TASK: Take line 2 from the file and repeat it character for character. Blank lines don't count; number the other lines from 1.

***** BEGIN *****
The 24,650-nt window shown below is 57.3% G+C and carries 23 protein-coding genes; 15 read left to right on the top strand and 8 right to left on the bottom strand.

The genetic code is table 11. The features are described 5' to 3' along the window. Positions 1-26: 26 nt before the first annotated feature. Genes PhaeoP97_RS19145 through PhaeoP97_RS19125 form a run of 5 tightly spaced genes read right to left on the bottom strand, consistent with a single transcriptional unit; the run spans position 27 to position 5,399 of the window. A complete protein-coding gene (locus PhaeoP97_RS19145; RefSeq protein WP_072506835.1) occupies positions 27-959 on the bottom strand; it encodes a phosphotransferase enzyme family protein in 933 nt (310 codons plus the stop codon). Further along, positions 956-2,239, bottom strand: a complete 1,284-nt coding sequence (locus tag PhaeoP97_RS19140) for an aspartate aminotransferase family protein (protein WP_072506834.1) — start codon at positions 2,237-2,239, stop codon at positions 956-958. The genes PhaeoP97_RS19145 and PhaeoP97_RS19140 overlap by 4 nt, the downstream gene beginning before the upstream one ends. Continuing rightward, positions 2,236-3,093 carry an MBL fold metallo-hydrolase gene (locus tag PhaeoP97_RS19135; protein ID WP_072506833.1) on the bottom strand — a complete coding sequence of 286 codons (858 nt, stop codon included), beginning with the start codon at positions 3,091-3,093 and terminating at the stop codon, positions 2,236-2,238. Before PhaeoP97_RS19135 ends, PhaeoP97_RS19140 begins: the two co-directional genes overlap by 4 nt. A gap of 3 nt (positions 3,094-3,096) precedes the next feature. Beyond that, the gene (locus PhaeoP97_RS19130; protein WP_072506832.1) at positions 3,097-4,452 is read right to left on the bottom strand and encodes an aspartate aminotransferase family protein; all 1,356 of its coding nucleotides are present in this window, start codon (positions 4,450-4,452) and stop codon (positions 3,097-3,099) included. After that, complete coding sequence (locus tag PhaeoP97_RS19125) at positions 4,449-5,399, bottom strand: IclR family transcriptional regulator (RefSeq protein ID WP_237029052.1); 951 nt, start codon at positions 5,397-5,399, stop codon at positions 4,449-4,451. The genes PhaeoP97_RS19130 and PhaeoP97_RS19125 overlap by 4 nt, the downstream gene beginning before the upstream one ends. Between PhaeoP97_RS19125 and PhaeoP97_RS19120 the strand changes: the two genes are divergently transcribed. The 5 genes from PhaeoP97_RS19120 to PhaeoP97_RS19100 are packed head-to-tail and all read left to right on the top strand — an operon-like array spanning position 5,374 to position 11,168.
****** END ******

The genetic code is table 11. The features are described 5' to 3' along the window. Positions 1-26: 26 nt before the first annotated feature. Genes PhaeoP97_RS19145 through PhaeoP97_RS19125 form a run of 5 tightly spaced genes read right to left on the bottom strand, consistent with a single transcriptional unit; the run spans position 27 to position 5,399 of the window. A complete protein-coding gene (locus PhaeoP97_RS19145; RefSeq protein WP_072506835.1) occupies positions 27-959 on the bottom strand; it encodes a phosphotransferase enzyme family protein in 933 nt (310 codons plus the stop codon). Further along, positions 956-2,239, bottom strand: a complete 1,284-nt coding sequence (locus tag PhaeoP97_RS19140) for an aspartate aminotransferase family protein (protein WP_072506834.1) — start codon at positions 2,237-2,239, stop codon at positions 956-958. The genes PhaeoP97_RS19145 and PhaeoP97_RS19140 overlap by 4 nt, the downstream gene beginning before the upstream one ends. Continuing rightward, positions 2,236-3,093 carry an MBL fold metallo-hydrolase gene (locus tag PhaeoP97_RS19135; protein ID WP_072506833.1) on the bottom strand — a complete coding sequence of 286 codons (858 nt, stop codon included), beginning with the start codon at positions 3,091-3,093 and terminating at the stop codon, positions 2,236-2,238. Before PhaeoP97_RS19135 ends, PhaeoP97_RS19140 begins: the two co-directional genes overlap by 4 nt. A gap of 3 nt (positions 3,094-3,096) precedes the next feature. Beyond that, the gene (locus PhaeoP97_RS19130; protein WP_072506832.1) at positions 3,097-4,452 is read right to left on the bottom strand and encodes an aspartate aminotransferase family protein; all 1,356 of its coding nucleotides are present in this window, start codon (positions 4,450-4,452) and stop codon (positions 3,097-3,099) included. After that, complete coding sequence (locus tag PhaeoP97_RS19125) at positions 4,449-5,399, bottom strand: IclR family transcriptional regulator (RefSeq protein ID WP_237029052.1); 951 nt, start codon at positions 5,397-5,399, stop codon at positions 4,449-4,451. The genes PhaeoP97_RS19130 and PhaeoP97_RS19125 overlap by 4 nt, the downstream gene beginning before the upstream one ends. Between PhaeoP97_RS19125 and PhaeoP97_RS19120 the strand changes: the two genes are divergently transcribed. The 5 genes from PhaeoP97_RS19120 to PhaeoP97_RS19100 are packed head-to-tail and all read left to right on the top strand — an operon-like array spanning position 5,374 to position 11,168.